But this one struck to the heart. I mean, Anne of Green Gables with the iron entering her soul had nothing on today's cosmic mother-of-all disasters. Nothing, I tell you!
This is the cropped jacket somewhat-after-Ragna, on which I have been working for months. Almost a year. I was knitting on this when we were in Norway in late May, I know, since I photographed the WIP by a frozen lake. It survived being lost in that roving yellow suitcase, and gradually, slowly, painfully, the pieces came together to be worked in unison to the neckline. Trying to keep track of a dozen different pattern pieces, as well as where they did and didn't overlap wasn't exactly plain sailing. But at last, during the past few weeks, I began to think that perhaps, just perhaps there was a very faint glimmering of light at the end of the tunnel. Only another repeat or so of the braided pattern and we'd be there. I had even started mulling over designs for a cabled collar.
Then - this afternoon - was it really such a short time ago that the world was bright and every prospect pleased? - I spread it out to gloat. And saw that at the centre back, where for some idiotic reason I had decided to put a double cable where two patterns met, instead of leaving them separate as I'd done everywhere else on the jacket - I'd missed out one of the double cables. A whole repeat back from where the work was now at.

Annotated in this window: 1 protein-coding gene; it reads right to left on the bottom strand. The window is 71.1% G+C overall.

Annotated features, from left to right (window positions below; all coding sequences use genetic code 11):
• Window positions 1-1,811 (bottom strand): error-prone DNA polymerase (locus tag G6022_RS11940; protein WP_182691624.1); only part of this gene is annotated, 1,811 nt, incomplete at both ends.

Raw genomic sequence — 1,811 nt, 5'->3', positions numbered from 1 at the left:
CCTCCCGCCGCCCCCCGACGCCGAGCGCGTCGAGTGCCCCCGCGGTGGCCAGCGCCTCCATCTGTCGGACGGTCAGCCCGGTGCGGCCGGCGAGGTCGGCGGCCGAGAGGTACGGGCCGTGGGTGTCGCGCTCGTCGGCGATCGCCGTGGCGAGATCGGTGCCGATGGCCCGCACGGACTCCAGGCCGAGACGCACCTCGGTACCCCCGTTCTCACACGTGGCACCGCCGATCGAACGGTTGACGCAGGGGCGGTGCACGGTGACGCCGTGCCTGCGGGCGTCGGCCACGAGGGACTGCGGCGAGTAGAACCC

What would you do? Of course hindsight (and DH) tell me that it would really really REALLY have been better to ignore the non-crossing, put in a decorative stitch or two if necessary, and GET ON TO THE FINISHING LINE.
But of course I knew better. Nah, we can fix this, can't we?
Now ripping back twenty or more rows over hundreds of complicated stitches was not an option. No it wasn't, and I don't need that voice from the back of the class, thank you! We're talking innumerable stitch markers, decreasing-point markers, different sets of stitches for this, that and the other - no, not ripping back. Not nohow.
But Celtic Memory is something of an expert on cables, isn't she? I mean, she's Irish, it's practically in the bloodstream, isn't it? Why not simply (simply, hahahahaaaa!) drop the relevant stitches right down to where the crossing should have happened, and then work them up again to the present point? Yes? Of course. Easy!
Oh ye heavens!
Here (and those of tender susceptibilities may wish to look away now) is the current situation. This is after a very unpleasant session involving several circular needles, seventeen stitch markers, three crochet hooks, two daylight lamps and a lot of swearing and hissing, which I don't want to remember. Ever.
That stitch marker is roughly the point to which I pulled back the relevant stitches. Above it is the pig's ear made of the reknitting process. Loops where there shouldn't be, holes where there shouldn't be. Skintight stitches next to wide gaping gaps. This is never going to look right. Never.
What would you do NOW?
I know what I wanted to do. I wanted to throw the whole thing on the ground, scream and stamp on it. Then hurl it out into the bushes. Possibly set fire to it if it ever stops raining round here, which it might do next May. Or give it to Muffy the Yarnslayer for her bed.